Representatives of law enforcement agencies of Iran and China as well as representatives of international organizations such as the OSCE, EAG, UNODC, Interpol, the Central Asian Regional Information Coordination Centre for Combating Illicit Trafficking of Narcotic Drugs, Psychotropic Substances and their Precursors (CARICC), Central Asia Drug Action Programme (CADAP) took part in the operation “Channel Red Barkhan” as observers.
All this demonstrates broad international recognition of the effectiveness of the CSTO efforts in countering global threat of drugs and indicates high professionalism of structures and special services of the states constantly tackling this most serious challenge to their national security.
Protection must be collective
The most important document designed to create prerequisites for transferring cooperation of the CSTO member states in the anti-drug sphere to a new stage of development was the CSTO Anti-Terrorism Strategy for 2015-2020 approved by the CSTO on December 14, 2014. This document has incorporated all positive experience accumulated on the anti-terrorist track. With its main goal, the Strategy outlines a set of measures aimed at a drastic reduction by 2020 of the scale of illicit drug trafficking as well as their non-medical consumption.
It is planned to achieve this goal by stemming illegal production and trafficking of drugs, by curtailing cultivation of drug-containing plants and their production in Afghanistan, and also by strengthening border regime, undermining economic foundations of drug-related crime, by combating trafficking of new types of drugs, and uncontrolled psychoactive drugs.
CSTO member states are planning further development of multilateral cooperation in through the “Channel” operation and other anti-drug activities of departments and services, internal troops and internal affairs bodies allocated to the Special Forces KSOR CSTO formations.
A key element of the Strategy implementation mechanism is concerted approaches of the CSTO member states in countering drug crime at leading international platforms, including the UN and the OSCE, as well as activities of the Coordinating Council of the CSTO Competent Authorities for Combating Illicit Drug Trafficking (KSOPN).
The CSTO anti-drug strategy was the first regulatory legal act of its kind adopted in by an international regional organization. After the CSTO in 2018, a similar document was adopted by the SCO, participants of which are no less concerned about the drug threat emanating from Afghanistan and turned into a serious security challenge throughout the Eurasian space. Combining efforts of these two organizations will allow Eurasia to ensure a systematic comprehensive approach to improving architecture of international security undermined by destructive global drug trafficking and to create a powerful barrier to transnational drug crime.

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On February 7, 2019, at the initiative of the Almaty Academy of the Ministry of Internal Affairs of the Republic of Kazakhstan named after M.Esbulatov, senior local police inspectors of the GROP of territorial units of the Ministry of Internal Affairs of the Republic of Kazakhstan carrying out their professional activities in the field of countering illegal distribution of narcotic drugs, psychotropic substances and their precursors visited CARICC.
CARICC staff during this visit organized an introductory tour for police officers taking advanced training courses at the Interdepartmental Center for Combating Drug Trafficking of the Almaty Academy of the Ministry of Internal Affairs of the Republic of Kazakhstan named after M.Esbulatov.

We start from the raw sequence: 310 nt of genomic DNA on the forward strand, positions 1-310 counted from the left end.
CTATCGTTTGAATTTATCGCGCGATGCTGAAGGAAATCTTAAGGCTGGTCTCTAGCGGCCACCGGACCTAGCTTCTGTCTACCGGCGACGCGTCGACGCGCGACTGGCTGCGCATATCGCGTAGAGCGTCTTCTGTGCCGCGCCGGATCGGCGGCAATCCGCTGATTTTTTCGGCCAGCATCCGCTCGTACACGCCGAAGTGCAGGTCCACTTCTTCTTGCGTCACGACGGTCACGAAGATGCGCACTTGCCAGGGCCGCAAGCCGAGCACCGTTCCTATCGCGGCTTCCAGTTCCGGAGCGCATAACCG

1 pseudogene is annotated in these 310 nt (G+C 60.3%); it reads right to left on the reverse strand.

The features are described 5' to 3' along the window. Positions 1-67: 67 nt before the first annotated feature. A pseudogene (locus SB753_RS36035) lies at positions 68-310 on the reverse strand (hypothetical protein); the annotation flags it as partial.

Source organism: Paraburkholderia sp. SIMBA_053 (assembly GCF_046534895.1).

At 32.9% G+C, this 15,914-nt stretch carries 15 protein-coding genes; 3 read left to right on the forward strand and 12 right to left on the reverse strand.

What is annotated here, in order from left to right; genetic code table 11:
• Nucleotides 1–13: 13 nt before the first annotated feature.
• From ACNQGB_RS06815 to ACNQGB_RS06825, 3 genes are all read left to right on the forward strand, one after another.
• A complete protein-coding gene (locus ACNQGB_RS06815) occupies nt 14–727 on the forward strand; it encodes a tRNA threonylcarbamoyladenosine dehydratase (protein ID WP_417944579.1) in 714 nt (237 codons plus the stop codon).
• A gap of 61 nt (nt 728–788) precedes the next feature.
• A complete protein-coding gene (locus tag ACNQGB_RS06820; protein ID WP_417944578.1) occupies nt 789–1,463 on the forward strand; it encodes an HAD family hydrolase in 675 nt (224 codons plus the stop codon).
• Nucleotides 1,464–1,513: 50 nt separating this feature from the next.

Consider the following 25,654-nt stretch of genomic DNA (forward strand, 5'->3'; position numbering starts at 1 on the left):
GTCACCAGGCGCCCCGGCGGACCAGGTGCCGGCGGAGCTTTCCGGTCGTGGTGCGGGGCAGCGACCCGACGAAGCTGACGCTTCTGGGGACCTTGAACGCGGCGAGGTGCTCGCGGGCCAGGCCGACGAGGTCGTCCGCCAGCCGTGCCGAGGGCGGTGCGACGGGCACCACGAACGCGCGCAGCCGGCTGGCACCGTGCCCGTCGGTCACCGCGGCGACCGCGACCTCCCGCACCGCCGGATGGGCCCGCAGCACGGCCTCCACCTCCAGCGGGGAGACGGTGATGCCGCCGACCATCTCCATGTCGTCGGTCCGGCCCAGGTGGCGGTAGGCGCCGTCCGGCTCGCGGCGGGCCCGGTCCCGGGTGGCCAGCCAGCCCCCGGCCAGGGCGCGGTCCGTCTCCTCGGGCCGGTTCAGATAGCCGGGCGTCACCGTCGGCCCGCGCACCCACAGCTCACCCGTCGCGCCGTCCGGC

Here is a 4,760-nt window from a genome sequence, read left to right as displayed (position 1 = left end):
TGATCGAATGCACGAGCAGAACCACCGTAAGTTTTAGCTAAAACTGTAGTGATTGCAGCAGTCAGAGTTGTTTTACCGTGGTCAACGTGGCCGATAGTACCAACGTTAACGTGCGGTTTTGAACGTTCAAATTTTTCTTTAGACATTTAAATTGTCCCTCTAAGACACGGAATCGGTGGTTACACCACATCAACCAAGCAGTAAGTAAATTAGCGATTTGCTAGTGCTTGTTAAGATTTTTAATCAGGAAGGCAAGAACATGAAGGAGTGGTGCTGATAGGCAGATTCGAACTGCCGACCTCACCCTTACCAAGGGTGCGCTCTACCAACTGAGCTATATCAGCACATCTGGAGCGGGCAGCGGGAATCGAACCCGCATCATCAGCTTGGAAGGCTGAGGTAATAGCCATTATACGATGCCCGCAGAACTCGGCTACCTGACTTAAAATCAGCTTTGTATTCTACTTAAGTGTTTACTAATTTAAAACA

Delegates were presented information on main directions of the Centre’s tasks, its development prospects and results of work in the field of combating transnational drug crime.

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From January 28 to February 1, 2019, staff of CARICC’s Information and Analytical Division held the first stage of training for teachers of the Academy in acquiring skills and practical application of specialized software “i2 iBase” and “i2 Analyst Notebook» at the Academy of Law Enforcement Agencies of the General Prosecutor's Office of the Republic of Kazakhstan (Astana).
In the process of learning, use of certain functions of the specialized software “i2” was considered as well as the use of this system in information and analytical work in collection, analysis and preparation of tabular data for compiling reports and references.
Following main (theoretical) lectures, representatives of CARICC conducted practical exercises with target group.
The main focus during practical classes was on analysis of criminal cases and establishment of interrelations, since this is the most relevant and sought-after line of activity. During the study, corresponding objects and connections were developed in database and an algorithm for processing, uploading and analyzing data into the “i2” software database was developed.
Participants noted the training fully corresponded to functional responsibilities and proved very constructive and useful in daily service of the staff of the agency.
In addition, a high level of training of instructors and organization of the event was noted.
The participants of the training recognized interesting and easy way of presenting educational material as well as moving away from standard lecture methodology and method of consolidating material by solving practical introductory data directly using specialized software.

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A meeting of the Working Group on organization of anti-drug operations and other activities within the scope of competence of the Coordination Council of Heads of Competent Bodies on Countering Illicit Drug Trafficking of Member States of the Collective Security Treaty Organization was held in CARICC on January 17, 2019.